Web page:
What could lead a 27-year-old married teacher with a young son to have a sexual relationship with a 15-year-old student? Jennifer Caswell, known as Jennifer Sexton before her recent divorce, speaks out for the first time since the former middle school teacher from Hollis, Oklahoma, was charged with three counts of second-degree rape.
Caswell, who taught sixth, seventh and eighth grade, recalls when the student/teacher relationship became inappropriate. "He was flirty. I should have put a stop to it then, and I didn't," she says. "I wasn't used to getting attention. It felt nice to have someone to compliment me and things like that, because I felt very unwanted."
She tells Dr. Phil that she felt vulnerable during her seven-year marriage. "I never got complimented. Never even got a birthday present, Christmas present, for Valentine's Day, nothing. I felt really bad about myself," she says, fighting tears. "I never thought I'd be in this situation. I'm not a monster and I'm not a predator. I made a stupid decision."
Dr. Phil asks, "Would you say the marriage was not a good marriage?"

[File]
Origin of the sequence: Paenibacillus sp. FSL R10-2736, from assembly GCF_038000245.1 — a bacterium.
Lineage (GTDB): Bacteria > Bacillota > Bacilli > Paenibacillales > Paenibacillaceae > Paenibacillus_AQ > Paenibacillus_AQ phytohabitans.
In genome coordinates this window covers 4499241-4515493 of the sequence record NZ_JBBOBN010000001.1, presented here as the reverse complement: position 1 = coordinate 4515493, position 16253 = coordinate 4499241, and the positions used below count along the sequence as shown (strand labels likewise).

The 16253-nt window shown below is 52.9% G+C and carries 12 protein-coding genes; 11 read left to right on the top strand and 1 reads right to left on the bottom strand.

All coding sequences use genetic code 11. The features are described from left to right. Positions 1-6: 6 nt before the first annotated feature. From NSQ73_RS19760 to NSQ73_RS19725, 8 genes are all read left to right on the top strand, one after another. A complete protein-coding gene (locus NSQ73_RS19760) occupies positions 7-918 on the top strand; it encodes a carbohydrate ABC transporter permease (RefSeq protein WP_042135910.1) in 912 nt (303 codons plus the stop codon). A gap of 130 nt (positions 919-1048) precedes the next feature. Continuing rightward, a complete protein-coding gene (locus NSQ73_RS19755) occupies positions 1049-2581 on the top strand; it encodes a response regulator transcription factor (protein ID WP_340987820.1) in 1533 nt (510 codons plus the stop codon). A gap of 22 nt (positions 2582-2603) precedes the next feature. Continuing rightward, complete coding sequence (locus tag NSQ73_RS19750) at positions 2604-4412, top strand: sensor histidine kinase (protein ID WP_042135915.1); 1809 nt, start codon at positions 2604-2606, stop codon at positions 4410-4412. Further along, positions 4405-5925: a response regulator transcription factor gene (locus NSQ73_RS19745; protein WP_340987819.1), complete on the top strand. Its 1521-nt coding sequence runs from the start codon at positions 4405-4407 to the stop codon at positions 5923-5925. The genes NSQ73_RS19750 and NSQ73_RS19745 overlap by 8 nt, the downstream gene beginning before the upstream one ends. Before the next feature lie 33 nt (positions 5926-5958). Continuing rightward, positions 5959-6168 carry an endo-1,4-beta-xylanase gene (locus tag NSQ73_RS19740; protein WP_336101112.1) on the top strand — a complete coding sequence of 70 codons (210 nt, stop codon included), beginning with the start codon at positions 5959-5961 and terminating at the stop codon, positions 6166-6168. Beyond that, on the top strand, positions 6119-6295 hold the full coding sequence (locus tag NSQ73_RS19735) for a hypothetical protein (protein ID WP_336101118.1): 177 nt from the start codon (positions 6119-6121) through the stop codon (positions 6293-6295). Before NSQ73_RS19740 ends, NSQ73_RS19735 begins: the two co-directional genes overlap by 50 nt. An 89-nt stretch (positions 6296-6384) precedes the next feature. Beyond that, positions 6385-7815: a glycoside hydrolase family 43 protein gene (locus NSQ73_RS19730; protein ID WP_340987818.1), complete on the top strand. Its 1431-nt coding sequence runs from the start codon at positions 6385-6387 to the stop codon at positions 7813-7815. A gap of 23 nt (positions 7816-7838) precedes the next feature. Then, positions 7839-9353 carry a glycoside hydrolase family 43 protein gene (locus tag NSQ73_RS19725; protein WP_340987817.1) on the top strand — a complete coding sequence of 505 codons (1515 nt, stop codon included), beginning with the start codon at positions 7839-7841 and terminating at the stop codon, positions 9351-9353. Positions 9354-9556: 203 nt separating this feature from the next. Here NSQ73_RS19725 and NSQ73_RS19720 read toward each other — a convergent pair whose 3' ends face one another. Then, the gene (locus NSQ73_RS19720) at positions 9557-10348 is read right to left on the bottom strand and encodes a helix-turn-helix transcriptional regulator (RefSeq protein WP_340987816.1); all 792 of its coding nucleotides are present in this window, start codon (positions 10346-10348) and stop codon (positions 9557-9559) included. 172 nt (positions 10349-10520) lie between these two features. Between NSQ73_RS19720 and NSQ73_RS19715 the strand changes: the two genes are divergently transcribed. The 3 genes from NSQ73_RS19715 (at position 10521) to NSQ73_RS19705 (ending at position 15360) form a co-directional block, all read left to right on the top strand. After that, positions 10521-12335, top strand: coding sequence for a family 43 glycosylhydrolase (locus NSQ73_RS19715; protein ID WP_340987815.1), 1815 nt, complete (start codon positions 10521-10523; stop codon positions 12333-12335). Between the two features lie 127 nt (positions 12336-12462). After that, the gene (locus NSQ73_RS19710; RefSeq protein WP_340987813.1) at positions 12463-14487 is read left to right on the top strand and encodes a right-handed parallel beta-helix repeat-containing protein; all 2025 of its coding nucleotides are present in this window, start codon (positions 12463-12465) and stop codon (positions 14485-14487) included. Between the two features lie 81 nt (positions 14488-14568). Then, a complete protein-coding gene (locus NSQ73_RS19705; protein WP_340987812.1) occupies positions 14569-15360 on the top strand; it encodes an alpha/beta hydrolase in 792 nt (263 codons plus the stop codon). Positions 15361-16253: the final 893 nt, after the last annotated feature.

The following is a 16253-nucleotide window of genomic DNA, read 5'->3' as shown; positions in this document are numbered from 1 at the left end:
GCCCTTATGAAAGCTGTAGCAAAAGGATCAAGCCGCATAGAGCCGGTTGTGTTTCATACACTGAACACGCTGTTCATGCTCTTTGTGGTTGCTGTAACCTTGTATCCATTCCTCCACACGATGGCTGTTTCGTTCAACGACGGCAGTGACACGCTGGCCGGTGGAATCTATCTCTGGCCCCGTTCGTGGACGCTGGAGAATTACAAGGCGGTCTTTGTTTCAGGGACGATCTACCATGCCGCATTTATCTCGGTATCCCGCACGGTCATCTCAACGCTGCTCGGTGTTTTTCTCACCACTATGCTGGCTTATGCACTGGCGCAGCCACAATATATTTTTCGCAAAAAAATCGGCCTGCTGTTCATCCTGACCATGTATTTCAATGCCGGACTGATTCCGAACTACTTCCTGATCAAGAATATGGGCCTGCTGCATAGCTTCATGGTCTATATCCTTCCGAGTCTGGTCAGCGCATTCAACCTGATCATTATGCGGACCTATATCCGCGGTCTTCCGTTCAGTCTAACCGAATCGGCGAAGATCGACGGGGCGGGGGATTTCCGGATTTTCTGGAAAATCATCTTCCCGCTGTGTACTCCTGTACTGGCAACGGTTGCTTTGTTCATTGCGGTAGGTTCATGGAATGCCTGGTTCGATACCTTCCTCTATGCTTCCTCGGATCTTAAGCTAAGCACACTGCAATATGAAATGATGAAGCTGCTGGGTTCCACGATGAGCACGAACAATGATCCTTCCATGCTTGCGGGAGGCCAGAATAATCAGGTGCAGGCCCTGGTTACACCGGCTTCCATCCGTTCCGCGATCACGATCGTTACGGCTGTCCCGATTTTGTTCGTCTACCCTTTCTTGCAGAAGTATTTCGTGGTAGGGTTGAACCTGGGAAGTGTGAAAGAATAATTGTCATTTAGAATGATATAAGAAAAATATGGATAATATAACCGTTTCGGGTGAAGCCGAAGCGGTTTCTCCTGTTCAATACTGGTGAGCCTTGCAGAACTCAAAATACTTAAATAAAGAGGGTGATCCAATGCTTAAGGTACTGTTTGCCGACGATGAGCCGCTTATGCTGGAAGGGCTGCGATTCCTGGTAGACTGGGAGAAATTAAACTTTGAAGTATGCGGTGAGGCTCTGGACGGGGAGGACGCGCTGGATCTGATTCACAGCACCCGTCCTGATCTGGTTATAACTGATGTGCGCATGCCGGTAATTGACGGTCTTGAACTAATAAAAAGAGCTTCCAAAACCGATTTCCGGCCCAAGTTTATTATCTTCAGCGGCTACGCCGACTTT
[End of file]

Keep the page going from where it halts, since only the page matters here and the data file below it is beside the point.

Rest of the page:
Caswell explains, "We didn't fight, but that's only because we didn't talk. It was like living with a roommate ... He would come home. He would talk on the phone to his friends for an hour or two, and then he would go to the playroom and play his Xbox until 1 or 2 in the morning."
Dr. Phil probes, "Was he affectionate with you physically?"
"No, we never held hands or cuddled on the couch or anything like that,” Caswell says. “I wanted that. I mean, I need that and I wasn't getting it there."
She claims her former student reacted to her quite differently. "He would always tell me how beautiful I was and how I was a good person on the inside," says Caswell about the teen, whom she describes as "funny" and "mature."
Need Dr. Phil's help in your life? Share your story here.
How to vote
Vote-by-mail ballot request deadline: Varies by state
For the Nov 3 election: States are making it easier for citizens to vote absentee by mail this year due to the coronavirus. Each state has its own rules for mail-in absentee voting. Visit your state election office website to find out if you can vote by mail.Get more information
In-person early voting dates: Varies by state
Sometimes circumstances make it hard or impossible for you to vote on Election Day. But your state may let you vote during a designated early voting period. You don't need an excuse to vote early. Visit your state election office website to find out whether they offer early voting.My Election Office
General Election: Nov 3, 2020
Polling hours on Election Day: Varies by state/localityMy Polling Place